Overview

This edition was jointly published by Dār al-Yusr and Dār al-Minhāj in five volumes. The first volume comprises of a forward by Shaykh ‘Awwāmah, a description of the manuscripts used for Tadrīb al-Rāwī (the commentary) and al-Taqrīb wa al-Taysīr (the text),[2] the thabat of Ahmad Ibn al-‘Ajamī,[3] detailed indices for the entire book,[4] and the bibliography. The remaining four volumes comprise of the text of al-Taqrīb wa al-Taysīr and its commentary Tadrīb al-Rāwī, Ibn al-‘Ajamī’s marginalia, and Shaykh ‘Awwāmah’s footnotes, and each volume has its own table of contents. Read the rest of this entry »

A Student’s Guide to Essential Works on Qur’ānic Exegesis

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A Student’s Guide to Essential Works on Qur’ānic Exegesis

By Mawlānā Yūsuf al-Bannūrī 

Translator’s Preface

Before you is an excerpt from “Yatīmat al-Bayān,” a forward by the critical hadith scholar Mawlānā Yūsuf al-Bannūrī (d. 1397 AH) to “Mushkilāt al-Qur’ān” which is a compilation of exegetical notes by ‘Allāmah Anwar Shāh al-Kashmīrī (d. 1352 AH). In this excerpt, Mawlānā Yūsuf al-Bannūrī begins by pointing out beneficial resources for commentary of Qur’ānic verses in works not written exclusively on the subject of Tafsīr but are nonetheless written by brilliant scholars whose works are generally filled with beneficial commentary. He then draws the attention of the reader to four primary books of Tafsīr which in his opinion “would quench the thirst of anyone who drinks from their springs.” These four are:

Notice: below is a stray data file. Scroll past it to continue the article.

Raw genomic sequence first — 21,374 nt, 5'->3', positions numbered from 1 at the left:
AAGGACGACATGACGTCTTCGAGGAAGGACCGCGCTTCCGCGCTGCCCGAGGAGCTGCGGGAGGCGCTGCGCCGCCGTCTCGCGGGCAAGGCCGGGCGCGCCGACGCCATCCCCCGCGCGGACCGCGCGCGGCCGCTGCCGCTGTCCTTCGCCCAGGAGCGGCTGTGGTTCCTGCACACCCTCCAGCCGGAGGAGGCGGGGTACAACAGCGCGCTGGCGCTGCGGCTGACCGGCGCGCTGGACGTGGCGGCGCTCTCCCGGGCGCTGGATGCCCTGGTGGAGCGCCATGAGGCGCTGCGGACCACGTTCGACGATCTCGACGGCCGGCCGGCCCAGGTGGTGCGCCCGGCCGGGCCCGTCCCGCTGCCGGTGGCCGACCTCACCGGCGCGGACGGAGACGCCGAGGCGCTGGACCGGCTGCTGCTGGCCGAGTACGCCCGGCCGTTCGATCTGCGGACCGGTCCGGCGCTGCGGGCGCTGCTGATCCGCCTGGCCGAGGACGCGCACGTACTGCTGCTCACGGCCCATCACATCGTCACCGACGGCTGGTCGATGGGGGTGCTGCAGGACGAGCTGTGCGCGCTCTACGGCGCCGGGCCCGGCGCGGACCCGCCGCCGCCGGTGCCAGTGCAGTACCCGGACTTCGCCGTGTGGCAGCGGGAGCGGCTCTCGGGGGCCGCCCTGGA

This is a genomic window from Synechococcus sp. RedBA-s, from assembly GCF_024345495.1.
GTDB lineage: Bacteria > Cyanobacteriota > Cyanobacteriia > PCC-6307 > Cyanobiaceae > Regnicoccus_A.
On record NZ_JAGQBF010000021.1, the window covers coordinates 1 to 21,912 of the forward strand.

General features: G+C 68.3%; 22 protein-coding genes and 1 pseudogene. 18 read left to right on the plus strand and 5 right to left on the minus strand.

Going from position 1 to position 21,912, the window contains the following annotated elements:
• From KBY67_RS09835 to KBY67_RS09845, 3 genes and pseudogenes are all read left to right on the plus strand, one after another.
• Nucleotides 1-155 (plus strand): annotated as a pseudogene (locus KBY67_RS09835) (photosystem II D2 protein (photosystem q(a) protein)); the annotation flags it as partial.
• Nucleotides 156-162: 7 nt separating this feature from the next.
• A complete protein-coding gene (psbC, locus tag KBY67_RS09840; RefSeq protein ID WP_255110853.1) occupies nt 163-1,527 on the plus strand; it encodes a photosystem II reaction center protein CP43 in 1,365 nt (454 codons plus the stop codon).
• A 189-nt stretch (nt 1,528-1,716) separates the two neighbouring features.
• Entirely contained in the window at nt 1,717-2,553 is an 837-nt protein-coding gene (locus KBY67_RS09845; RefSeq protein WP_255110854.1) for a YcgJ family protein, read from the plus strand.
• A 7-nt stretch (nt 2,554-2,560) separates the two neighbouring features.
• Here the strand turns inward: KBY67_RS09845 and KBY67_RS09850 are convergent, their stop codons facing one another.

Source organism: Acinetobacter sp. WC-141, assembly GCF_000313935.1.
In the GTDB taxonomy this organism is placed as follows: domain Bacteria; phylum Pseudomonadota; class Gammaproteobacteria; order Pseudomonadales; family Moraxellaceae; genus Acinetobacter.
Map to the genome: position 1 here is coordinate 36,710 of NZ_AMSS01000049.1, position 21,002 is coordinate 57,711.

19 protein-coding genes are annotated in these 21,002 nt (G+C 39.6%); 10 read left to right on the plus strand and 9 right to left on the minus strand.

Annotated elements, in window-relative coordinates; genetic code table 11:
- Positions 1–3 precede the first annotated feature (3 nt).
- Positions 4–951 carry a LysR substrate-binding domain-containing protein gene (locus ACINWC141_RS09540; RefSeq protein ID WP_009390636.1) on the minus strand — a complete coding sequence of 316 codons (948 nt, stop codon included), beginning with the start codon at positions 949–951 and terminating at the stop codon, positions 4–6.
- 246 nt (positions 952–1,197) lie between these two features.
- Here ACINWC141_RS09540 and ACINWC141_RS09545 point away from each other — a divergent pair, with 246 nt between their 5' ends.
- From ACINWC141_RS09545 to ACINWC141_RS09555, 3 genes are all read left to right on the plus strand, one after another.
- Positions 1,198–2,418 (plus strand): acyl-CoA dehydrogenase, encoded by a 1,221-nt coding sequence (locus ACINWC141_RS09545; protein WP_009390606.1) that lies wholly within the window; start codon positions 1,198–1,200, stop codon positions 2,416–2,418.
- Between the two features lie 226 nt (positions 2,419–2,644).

(1) Tafsīr al-Qur’ān al-‘Ażīm by Ibn Kathīr (d. 774 AH)images (3)

(2) Mafātīh al-Ghayb/al-Tafsīr al-Kabīr by Fakhr al-Dīn al-Rāzī (d. 606 AH)

(3) Rūh al-Ma‘ānī fī Tafsīr al-Qur’ān al-‘Ażīm wa al-Sab‘ al-Mathānī by Mahmūd al-Alūsī (d. 1270 AH)

(4) Irshād al-‘Aql al-Salīm ilā Mazāyā al-Qur’ān al-Karīm by Abū al-Su‘ūd (d. 951 AH)

He further adds four more works: two as a replacement for those who are too busy to consult the first four books, and two for those who are interested in particular commentary, identifying in the process certain weaknesses found in them. Finally, he suggests a Tafsīr written in Urdu for those who are more comfortable with reading in that language; but he reassures the reader that there isn’t an Arabic Tafsīr that can replace it.

The entire forward, published in nearly 140 pages, serves as a beneficial introduction for students interested in an in-depth study of Qur’ānic exegeses and related disciplines. Mawlānā Yūsuf al-Bannūrī eloquently discusses issues like reason-based exegesis (al-tafsīr bī al-ra’y) and the nature of the Qur’ān’s inimitability (i‘jāz al-Qur’ān), constantly citing notes and research from his teacher Allāmah Anwar Shāh al-Kashmīrī. May Allah accept their efforts. To make this article more reader-friendly, an idiomatic translation was adopted in many places.

Muntasir Zaman

Read the rest of this entry »